Safety planning and additional measures are often required to ensure the participant’s safety and to keep their address confidential.

“Safe at Home” has been implemented in 39 states (for a list please visit Address Confidentiality Programs)

Safe at Home was established in Minnesota in 2007, governed under Statute 5B – Data Protection for Victims of Violence and operated through the Office of the Secretary of State.

Learn More:

Minnesota: How Safe at Home Works

Domestic Violence: “Safe at Home” Program – Important Facts Every Judge Should Know (14-23)

Safe at Home: Best Practices for Law Enforcement

Proposed Bill Requires that Guardian ad Litems Protect the Address of Participants in the Safe at Home Program

SF 3198 – “A bill for an act relating to the Safe at Home program; modifying program requirements; making clarifying and technical changes; amending Minnesota Statutes 2016, sections 5B.02; 5B.03; 5B.05; 5B.07, subdivision 1.

“(a) When a program participant presents the address designated by the secretary of state to any person, that address must be accepted as the address of the program participant.

The person may not require the program participant to submit any address that could be used to physically locate the participant either as a substitute or in addition to the designated address, or as a condition of receiving a service or benefit, unless the service or benefit would be impossible to provide without knowledge of the program participant’s physical location.

Notwithstanding a person’s or entity’s knowledge of a program participant’s physical location, the person or entity must use the program participant’s designated address for all mail correspondence with the program participant.

(d) If a program participant has notified a person in writing, on a form prescribed by the program, that the individual is a program participant and of the requirements of this section, the person must not knowingly disclose the program participant’s name, home address, work
address, or school address, unless the person to whom the address is disclosed also lives, works, or goes to school at the address disclosed, or the participant has provided written consent
to disclosure of the participant’s name, home address, work address, or school address for the purpose for which the disclosure will be made.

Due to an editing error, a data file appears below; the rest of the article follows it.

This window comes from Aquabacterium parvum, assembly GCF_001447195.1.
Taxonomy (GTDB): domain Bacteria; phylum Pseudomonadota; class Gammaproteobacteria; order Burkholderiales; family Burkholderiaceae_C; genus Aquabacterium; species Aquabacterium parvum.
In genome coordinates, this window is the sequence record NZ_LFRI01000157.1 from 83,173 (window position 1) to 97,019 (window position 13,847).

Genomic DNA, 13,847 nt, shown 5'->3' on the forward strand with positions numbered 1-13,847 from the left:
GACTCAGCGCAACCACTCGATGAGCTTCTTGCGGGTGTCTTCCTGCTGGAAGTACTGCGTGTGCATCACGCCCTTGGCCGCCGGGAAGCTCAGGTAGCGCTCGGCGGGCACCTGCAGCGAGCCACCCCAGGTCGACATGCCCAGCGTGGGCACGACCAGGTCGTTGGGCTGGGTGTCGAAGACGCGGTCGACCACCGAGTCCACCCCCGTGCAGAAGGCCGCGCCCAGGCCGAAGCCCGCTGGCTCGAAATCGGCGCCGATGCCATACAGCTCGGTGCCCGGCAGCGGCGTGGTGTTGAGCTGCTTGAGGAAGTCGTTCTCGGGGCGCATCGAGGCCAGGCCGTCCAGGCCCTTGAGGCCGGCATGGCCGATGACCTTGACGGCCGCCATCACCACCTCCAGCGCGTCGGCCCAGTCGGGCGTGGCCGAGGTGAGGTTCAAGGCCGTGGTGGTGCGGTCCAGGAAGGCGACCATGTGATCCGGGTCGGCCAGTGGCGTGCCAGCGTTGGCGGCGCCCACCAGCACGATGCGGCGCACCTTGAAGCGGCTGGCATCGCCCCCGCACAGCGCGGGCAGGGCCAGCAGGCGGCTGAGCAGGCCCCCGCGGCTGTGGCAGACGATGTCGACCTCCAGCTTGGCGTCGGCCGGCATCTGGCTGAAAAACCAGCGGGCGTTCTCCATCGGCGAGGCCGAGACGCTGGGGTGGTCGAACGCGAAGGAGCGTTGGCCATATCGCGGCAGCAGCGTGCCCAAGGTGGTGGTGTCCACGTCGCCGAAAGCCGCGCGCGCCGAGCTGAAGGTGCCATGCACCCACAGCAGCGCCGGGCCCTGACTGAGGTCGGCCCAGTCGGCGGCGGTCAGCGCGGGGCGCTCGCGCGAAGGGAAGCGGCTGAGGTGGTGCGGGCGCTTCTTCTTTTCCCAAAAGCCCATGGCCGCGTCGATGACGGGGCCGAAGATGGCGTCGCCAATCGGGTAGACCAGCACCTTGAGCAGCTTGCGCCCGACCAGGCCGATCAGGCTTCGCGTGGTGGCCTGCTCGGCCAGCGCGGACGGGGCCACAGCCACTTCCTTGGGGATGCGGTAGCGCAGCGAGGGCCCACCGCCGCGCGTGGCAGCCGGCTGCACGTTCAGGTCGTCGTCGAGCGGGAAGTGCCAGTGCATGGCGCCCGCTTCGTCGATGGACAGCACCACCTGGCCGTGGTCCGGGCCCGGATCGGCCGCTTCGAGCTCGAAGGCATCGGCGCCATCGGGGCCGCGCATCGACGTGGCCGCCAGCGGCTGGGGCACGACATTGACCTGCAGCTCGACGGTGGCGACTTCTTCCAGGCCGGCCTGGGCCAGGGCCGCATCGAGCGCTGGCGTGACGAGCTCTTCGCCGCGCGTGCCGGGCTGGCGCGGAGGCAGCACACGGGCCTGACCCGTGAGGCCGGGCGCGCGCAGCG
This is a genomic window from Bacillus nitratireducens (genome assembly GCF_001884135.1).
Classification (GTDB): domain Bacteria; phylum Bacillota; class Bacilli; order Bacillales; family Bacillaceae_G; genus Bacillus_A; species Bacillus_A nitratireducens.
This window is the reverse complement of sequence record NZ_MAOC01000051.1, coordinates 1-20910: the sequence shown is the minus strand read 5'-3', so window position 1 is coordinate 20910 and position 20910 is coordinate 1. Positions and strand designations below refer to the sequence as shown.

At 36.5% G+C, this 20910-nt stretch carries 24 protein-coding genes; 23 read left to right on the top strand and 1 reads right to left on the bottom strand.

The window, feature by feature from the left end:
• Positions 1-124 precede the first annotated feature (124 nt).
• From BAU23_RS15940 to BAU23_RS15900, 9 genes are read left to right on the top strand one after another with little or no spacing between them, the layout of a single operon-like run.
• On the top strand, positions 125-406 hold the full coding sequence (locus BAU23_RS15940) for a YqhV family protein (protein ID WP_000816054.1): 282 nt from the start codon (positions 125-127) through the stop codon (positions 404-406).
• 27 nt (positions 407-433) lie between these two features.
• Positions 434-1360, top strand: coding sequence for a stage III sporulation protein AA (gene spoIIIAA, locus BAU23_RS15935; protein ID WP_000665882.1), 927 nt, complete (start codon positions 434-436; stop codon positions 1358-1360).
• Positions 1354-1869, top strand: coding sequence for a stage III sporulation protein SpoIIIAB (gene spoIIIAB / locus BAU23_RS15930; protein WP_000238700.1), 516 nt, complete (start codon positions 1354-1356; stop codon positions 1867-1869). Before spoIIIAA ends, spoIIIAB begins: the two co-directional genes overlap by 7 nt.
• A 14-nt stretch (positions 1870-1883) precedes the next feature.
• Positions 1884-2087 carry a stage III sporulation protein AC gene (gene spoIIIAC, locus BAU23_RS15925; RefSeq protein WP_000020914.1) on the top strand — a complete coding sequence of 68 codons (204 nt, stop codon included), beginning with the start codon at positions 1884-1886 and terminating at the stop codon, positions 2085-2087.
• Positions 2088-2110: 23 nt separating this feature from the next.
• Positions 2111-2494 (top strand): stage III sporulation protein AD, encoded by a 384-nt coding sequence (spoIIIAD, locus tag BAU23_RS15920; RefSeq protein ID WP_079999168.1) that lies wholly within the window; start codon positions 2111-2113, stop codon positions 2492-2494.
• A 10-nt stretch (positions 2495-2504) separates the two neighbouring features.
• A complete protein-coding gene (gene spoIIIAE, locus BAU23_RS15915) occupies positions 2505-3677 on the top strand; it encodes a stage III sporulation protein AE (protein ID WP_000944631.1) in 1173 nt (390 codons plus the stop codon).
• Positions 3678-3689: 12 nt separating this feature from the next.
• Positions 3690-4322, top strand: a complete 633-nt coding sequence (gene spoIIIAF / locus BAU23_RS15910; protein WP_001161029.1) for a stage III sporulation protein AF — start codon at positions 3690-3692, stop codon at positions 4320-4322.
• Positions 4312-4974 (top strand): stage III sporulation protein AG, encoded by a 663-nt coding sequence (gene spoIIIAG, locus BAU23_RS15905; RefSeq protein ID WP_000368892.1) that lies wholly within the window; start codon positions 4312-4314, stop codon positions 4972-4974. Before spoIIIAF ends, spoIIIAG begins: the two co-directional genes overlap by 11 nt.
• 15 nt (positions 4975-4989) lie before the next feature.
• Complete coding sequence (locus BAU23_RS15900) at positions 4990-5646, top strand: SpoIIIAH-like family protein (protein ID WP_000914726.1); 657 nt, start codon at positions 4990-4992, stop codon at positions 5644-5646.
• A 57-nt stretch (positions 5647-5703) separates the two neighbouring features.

This paragraph applies to the actions and reports of guardians ad litem, except that guardians ad litem may disclose the program participant’s name…”

 

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Rae Carruth Hired Hitman to Kill Pregnant Girlfriend Now Wants Custody of the Son that Survived

Pregnant Cherica Adams. Source Find A Grave: https://www.findagrave.com/memorial/7535541/cherica-louvenia-adams. Added by Chariot Franco.

(Clinton, North Carolina: 2/20/2018) Rae Carruth, former Carolina Panthers wide receiver, has spent the past 17 years in a North Carolina prison for conspiracy to murder his pregnant girlfriend, Cherica Adams. Now Carruth is facing release he says he will seek custody of the son, who miraculously survived as his mother was shot five times  – a son he also tried to kill. 

In 1999, Carruth hired a hitman to kill Cherica and the baby because he didn’t want to pay child support. Only Van Brett Watkins, the gunman who shot Cherica five times, couldn’t bring himself to kill the baby. Cherica died a month after the shooting, her son Chancellor Lee Adams, who was born prematurely, survived. Chancellor was born with cerebral palsy as a result of being deprived of oxygen when his mother was shot. Chancellor, now age 18, is thriving, and doing well under the care of his grandmother.

Carruth will be released from prison in October 2018 and is claims that he wants custody of Chancellor. Grandmother, Saundra Adams, says that won’t ever happen…

READ FULL STORY HERE: 

Ex-Carolina Panther Rae Carruth won’t ever get custody of son he wanted dead, grandma says

Rae Carruth apologizes for death of pregnant girlfriend, seeks custody of 18-year-old son

Cherica Adams Would Have Been 40 Years Old Today

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Police Tackle, Take Boy Into State Custody By Force Because He Being Is Home Schooled

“We love our son dearly. He’s always come first. He’s our only child… We’re a close family. We’re all about family…” ~ Terese Kristiansen, mother